And, there are lots of movies and books out there! One of the ways I decide if a movie or book was worth seeing is how much I felt I learned. If I was entertained, but don't feel changed, I call it "sweet", but don't recommend it to others. If the movie challenged my current thinking, in a way that actually changed the way I think, I call it "bettersweet".

Saturday, March 11, 2023

Is Consciousness A Brain within a Brain

The possibility that the human brain has a brain inside that observes the other brain, leading to an internalized self-perception, which then became the building block for social interaction and perception of other "selves".

What would an aritificial intelligence program look like that had one segment that did nothing but notice what the other segment was doing, one segment building a conception of reality only through the observation of the other segment?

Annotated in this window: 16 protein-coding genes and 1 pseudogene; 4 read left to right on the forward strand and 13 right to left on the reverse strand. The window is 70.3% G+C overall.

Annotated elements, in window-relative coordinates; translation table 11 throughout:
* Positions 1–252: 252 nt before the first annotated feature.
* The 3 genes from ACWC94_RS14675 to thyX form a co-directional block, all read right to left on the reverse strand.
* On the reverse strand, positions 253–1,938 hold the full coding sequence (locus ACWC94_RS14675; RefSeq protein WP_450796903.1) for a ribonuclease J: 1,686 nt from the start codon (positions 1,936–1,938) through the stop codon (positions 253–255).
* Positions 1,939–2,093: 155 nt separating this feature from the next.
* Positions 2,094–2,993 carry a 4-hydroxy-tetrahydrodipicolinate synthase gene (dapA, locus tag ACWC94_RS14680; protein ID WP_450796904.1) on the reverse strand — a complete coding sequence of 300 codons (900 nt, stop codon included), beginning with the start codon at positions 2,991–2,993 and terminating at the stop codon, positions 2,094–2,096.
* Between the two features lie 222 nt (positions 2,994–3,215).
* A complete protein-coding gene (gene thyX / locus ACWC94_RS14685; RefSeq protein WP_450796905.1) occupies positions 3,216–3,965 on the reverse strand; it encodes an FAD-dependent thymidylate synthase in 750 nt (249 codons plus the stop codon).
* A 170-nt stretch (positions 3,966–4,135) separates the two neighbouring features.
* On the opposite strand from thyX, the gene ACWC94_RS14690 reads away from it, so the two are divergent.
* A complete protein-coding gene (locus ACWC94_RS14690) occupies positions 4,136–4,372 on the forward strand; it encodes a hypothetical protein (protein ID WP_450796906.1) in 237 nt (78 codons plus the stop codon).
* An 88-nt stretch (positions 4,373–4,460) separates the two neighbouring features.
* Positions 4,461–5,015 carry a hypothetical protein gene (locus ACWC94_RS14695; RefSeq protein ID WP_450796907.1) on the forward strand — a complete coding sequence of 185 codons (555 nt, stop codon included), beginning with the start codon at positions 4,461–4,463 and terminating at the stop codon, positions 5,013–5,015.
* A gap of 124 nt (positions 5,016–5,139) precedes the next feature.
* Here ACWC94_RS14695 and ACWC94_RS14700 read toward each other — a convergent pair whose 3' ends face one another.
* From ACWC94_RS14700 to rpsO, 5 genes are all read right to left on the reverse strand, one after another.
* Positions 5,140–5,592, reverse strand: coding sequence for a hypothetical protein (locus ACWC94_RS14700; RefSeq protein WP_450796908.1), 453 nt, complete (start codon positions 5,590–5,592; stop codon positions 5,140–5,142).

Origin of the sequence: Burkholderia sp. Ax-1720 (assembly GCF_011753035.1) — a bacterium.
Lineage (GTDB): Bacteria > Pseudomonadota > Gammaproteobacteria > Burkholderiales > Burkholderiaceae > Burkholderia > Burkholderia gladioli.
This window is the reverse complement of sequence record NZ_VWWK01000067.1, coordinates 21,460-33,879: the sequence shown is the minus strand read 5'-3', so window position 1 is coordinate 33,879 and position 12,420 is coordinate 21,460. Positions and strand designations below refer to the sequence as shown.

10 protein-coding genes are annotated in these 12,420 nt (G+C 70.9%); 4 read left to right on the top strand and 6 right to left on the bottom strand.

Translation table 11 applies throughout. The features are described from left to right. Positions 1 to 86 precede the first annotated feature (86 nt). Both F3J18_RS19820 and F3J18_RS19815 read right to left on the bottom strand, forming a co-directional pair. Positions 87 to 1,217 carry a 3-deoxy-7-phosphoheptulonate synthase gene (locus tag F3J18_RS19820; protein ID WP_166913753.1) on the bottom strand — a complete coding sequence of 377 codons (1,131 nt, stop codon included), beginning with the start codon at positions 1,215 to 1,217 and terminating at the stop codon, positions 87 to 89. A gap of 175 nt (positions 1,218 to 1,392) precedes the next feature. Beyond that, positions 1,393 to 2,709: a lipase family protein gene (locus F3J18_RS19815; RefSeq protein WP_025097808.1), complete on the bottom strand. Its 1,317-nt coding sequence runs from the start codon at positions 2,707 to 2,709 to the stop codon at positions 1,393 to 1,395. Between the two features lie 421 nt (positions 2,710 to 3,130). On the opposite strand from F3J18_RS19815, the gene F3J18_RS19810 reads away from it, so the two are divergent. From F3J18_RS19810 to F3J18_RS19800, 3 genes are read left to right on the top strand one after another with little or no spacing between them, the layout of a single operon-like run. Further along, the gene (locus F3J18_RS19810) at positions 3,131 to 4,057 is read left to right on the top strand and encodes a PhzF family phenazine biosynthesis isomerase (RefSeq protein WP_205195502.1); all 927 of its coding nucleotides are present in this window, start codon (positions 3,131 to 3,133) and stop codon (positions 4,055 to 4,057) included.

Thursday, February 09, 2023

Parenting Tips

As a parent, I wanted my children to grow into successful adults. I didn't measure success in terms of how others viewed my children, but in terms of how they viewed themselves. To this end, here are a few ideas I used in raising my children:

1. Starting at age 5, and continuing through adolescence, if my child wanted to do something which required my approval, instead of giving a "yes/no" answer to the request, I would ask the child, "What do YOU think?" I'd prompt the child to think about what the "right" answer might be. As a youngster, the child often chose a simple "yes" answer. But I'd challenge them with "why?", and encourage them to understand the decision-making process. By the time my children were teenagers, I was reaping the benefit of their long training. They knew whether a decision was "right" or "wrong". And I still had to wait for them to reach brain maturity (18-20 in girls, 22-25 in boys) before they began actually choosing the "right" decision.